Bigindicator

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Wednesday Web Artist of the Week: Miyö Van Stenis

by Christian Petersen
Miyö Van Stenis is a Venezuelan new media artist currently based in France. Her work explores of the ubiquity and influence of technology, often seen through a strong socio-political lens. An interest in political themes, frequently related to her home country, gives her work an uncommon and vital weight in the world of new media art. In turn, by presenting these themes through digital and web-based interfaces her work has a unique relatability that other mediums might struggle to achieve. Van Stenis’ work is included in two shows at Satellite art fair during Art Basel Miami Beac... [more]
Randi Reiss-McCormack
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The Miami Art Fairs: Here’s What You Need to Know

by The Artslant Team
Closing out what can only be described as a relentlessly brutal year, the excesses that are Art Basel Miami Beach and Co. find themselves in the unenviable position of celebrating surfeit in a time of global angst and suffering. But who are we kidding? A sinking shoreline, mosquito-borne pathogens, and a fascist president-elect aren’t stopping this party. Yes, facing the indulgences of Miami Art Week might get you feeling a bit more existential than usual—even in the best of years, Miami’s the source of many a perplexing Why does this exist? moment. So, in the smallest of... [more]
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Under the Radar: David Rios Ferreira | Zed Nesti | Naira Mushtaq

by The Artslant Team
ArtSlant is an open Arts community with over 200,000 free, user-generated artist profiles. The support of our community is an essential part of our mission — from our magazine to our residency and prize. Every week our editors select the best artist profiles from under the radar. Follow your favorite artists to see new work and exhibitions by adding them to your watchlist. David Rios Ferreira – New York City ... [more]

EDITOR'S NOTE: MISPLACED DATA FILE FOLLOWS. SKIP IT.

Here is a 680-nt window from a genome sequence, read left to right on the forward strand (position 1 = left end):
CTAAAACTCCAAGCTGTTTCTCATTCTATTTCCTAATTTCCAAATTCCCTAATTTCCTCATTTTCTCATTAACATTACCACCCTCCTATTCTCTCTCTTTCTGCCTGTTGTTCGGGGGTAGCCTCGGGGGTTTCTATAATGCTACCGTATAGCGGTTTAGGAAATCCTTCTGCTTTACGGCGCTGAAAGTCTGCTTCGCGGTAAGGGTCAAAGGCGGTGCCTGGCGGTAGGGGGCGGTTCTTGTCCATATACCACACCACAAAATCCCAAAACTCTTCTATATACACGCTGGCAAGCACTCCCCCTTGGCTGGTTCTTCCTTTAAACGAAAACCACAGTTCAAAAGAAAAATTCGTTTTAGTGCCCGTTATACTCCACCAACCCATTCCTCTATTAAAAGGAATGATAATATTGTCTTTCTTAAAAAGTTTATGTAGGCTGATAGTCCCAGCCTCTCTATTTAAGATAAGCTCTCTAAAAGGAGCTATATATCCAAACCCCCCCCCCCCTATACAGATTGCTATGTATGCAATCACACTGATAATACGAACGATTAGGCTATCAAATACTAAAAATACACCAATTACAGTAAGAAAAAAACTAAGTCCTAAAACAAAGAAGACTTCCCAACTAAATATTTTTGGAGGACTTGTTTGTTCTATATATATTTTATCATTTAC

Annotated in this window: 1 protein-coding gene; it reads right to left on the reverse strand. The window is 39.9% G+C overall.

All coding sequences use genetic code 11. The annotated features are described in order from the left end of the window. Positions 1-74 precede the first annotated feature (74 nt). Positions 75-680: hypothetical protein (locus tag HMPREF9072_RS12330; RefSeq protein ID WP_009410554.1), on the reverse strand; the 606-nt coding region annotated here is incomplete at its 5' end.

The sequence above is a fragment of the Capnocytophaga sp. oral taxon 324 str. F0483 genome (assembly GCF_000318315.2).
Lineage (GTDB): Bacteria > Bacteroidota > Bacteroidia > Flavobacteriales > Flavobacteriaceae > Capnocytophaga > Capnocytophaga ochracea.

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Natalia Zuluaga Kicks Off ArtCenter/South Florida’s Latest Chapter with “An Image”

by Audrey L. Phillips
When ArtCenter/South Florida opened on Lincoln Road in 1984, in the heart of South Beach, the street was “nearly abandoned and severely dilapidated.” Today the center, which hosts exhibitions, classes, and a studio residency program, is credited with kickstarting the revitalization of the mall and its surrounding area. Following the appointment of Natalia Zuluaga as Artistic Director this August, ArtCenter itself is getting something of a revitalization. Dynamic changes are underway as the promising Bard Center for Curatorial Studies graduate begins her tenure with an ambitious ex... [more]
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The Artist Positioning Himself as Richter’s Crown Prince

by Edo Dijksterhuis
Next year Eberhard Havekost turns fifty: time to balance the books. The press release for his current solo at KINDL positions Havekost “among the most important German artists of his generation.” The artist himself probably doesn’t agree with an accolade this generic, especially when it’s accompanying the kind of self-confident display of painterly power that is Inhalt. The show takes up two full floors and doesn’t leave much wall space unused. The works on show are so diverse, they could have been created by three or four different artists. Most recognizable as Ha... [more]
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What do we do now? [Updating]

by Joel Kuennen
Farcical fascist, Donald Trump, will be winging his way through the next four years at the head of the United States government. Fuck this. Stay angry. Be helpful. Be safe. Artists have a duty to remain committed to the critique of society and while this list is not just art-related, our lives and our practices must confront and accept their political implications. Friends and family have been sharing resources — thank you to those of you who shared yours with us. Below is an updating list of resources and organizations for all vulnerable peoples and their allies to survive the o... [more]
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Pipilotti Rist Unleashes the Comforts and Terrors of the Technological Sublime

by Olivia B. Murphy
Entering the three-floor exhibition currently on view at the New Museum, everything immediately slows down. The lights are dim, colorful projections hitting almost every wall and surface, illuminating people and subsequently turning them into shadows. Some visitors sit, splayed out on a plush carpet to watch the wall-to-wall two-channel video projections, while others drift through flowing gauzy curtains, a soft warbling tune flooding the air. This digital playground is Pipilotti Rist’s Pixel Forest, the first major retrospective of the Swiss artist, featuring works spanning her thirty-... [more]
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GCC: Nation-making and the Power of Positivity